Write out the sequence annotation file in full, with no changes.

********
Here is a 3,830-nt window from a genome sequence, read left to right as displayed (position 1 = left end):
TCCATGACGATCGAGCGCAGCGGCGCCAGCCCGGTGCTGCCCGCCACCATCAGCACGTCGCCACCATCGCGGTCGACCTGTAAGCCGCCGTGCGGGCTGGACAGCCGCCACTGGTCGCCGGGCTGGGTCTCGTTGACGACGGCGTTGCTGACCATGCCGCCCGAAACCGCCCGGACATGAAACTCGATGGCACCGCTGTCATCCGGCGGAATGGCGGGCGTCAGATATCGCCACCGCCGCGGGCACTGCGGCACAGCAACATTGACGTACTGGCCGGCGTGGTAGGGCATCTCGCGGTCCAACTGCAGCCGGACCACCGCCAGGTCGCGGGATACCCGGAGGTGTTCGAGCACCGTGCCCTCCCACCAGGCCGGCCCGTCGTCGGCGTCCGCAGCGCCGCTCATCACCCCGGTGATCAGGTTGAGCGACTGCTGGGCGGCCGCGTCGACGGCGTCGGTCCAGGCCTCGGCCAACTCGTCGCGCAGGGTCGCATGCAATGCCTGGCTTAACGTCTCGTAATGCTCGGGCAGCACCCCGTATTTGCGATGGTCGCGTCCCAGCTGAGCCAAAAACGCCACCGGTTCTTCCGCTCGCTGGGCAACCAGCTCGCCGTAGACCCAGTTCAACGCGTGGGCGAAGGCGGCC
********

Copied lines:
Here is a 3,830-nt window from a genome sequence, read left to right as displayed (position 1 = left end):
TCCATGACGATCGAGCGCAGCGGCGCCAGCCCGGTGCTGCCCGCCACCATCAGCACGTCGCCACCATCGCGGTCGACCTGTAAGCCGCCGTGCGGGCTGGACAGCCGCCACTGGTCGCCGGGCTGGGTCTCGTTGACGACGGCGTTGCTGACCATGCCGCCCGAAACCGCCCGGACATGAAACTCGATGGCACCGCTGTCATCCGGCGGAATGGCGGGCGTCAGATATCGCCACCGCCGCGGGCACTGCGGCACAGCAACATTGACGTACTGGCCGGCGTGGTAGGGCATCTCGCGGTCCAACTGCAGCCGGACCACCGCCAGGTCGCGGGATACCCGGAGGTGTTCGAGCACCGTGCCCTCCCACCAGGCCGGCCCGTCGTCGGCGTCCGCAGCGCCGCTCATCACCCCGGTGATCAGGTTGAGCGACTGCTGGGCGGCCGCGTCGACGGCGTCGGTCCAGGCCTCGGCCAACTCGTCGCGCAGGGTCGCATGCAATGCCTGGCTTAACGTCTCGTAATGCTCGGGCAGCACCCCGTATTTGCGATGGTCGCGTCCCAGCTGAGCCAAAAACGCCACCGGTTCTTCCGCTCGCTGGGCAACCAGCTCGCCGTAGACCCAGTTCAACGCGTGGGCGAAGGCGGCC